Homophobia has its roots in religion. The Catholic Church, under Pope John Paul II, deemed that “homosexual tendencies” are “objectively disordered” and go against God’s law.
The Church sees gay people as having some type of disorder.
Pope John Paul II wrote in 1992 that gay individuals “do not choose their homosexual condition; for most of them it is a trial.” But the current Pope, Pope Francis has different views.
When asked about gay priests in 2013, he said, “Who am I to judge?” He also called on Catholics to treat LGBT people with dignity and respect, according to Religion News Service.
Pope Francis again widened his stance on homosexuality by telling a gay victim of clerical sexual abuse that God’s loves us just way we are, even if we’re gay, and that we should love ourselves too.
Pope Francis told Juan Carols Cruz, a key whistleblower in Chile’s clerical sex abuse scandal, that his sexuality “does not matter.”
“You know Juan Carlos, that does not matter. God made you like this. God loves you like this. The Pope loves you like this and you should love yourself and not worry about what people say,” is what Cruz said the Pope told him, in an interview with CNN.
The Vatican, however, has declined to comment on the conversation.
Vatican spokesperson Greg Burke told CNN that “We do not normally comment on the Pope’s private conversations.” The Pope’s comments on homosexuality are by no means a sign of full equality for homosexuals in the Catholic Church.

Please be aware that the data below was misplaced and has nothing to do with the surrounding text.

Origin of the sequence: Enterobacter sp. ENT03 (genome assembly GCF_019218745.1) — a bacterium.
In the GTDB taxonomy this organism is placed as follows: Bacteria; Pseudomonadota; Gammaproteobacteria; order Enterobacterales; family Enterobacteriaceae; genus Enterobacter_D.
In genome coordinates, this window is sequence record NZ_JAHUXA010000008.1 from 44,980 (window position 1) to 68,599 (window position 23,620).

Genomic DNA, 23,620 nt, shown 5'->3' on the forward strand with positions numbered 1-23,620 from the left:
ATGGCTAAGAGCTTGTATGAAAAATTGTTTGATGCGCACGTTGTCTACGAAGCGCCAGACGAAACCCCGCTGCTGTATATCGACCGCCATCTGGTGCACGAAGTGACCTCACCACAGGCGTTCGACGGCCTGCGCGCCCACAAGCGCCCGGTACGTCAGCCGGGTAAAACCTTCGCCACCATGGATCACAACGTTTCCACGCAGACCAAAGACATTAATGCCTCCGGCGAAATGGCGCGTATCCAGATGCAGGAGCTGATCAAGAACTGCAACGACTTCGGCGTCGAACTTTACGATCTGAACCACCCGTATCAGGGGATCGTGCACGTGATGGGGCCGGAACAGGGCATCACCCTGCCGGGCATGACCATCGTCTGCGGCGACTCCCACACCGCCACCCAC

However, it is a step in the right direction. Pope Francis is by far the most progressive Pope to date. But if God made homosexuals “like this” why would he make them “intrinsically disordered”?
I guess we’ll have to wait for the Pope’s answer to that.
In the meantime, Rev. Robert Gahl, a moral theologian at Rome’s Pontifical Holy Cross University, gave the Associated Press his own interpretation of Pope Francis’ comments.
“What the pope was saying is, ’God loves you and made you just as you are, and therefore you should accept yourself as you are while struggling to live according to the Gospel,’” Gahl said.
Francis DeBernardo, the executive director of New Ways Ministry which advocates for the equality of LGBT Catholics applauded the Pope’s remarks, but wished they were made publicly.
“It would do a lot better if he would make these statements publicly, because LGBT people need to hear that message from religious leaders, from Catholic leaders,” he said.
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Advocates say that the Catholic Church’s current stance on homosexuality leaves gay Catholics with a sense of guilt and inadequacy.
Cruz, however, told the New York Times that many of his gay friends told him they felt “relieved” after the Pope’s comments to him.
“Did he really tell you that? I feel so relieved,” he said one of his friends wrote him. Another said, “I’m in the gym and I feel like crying.”
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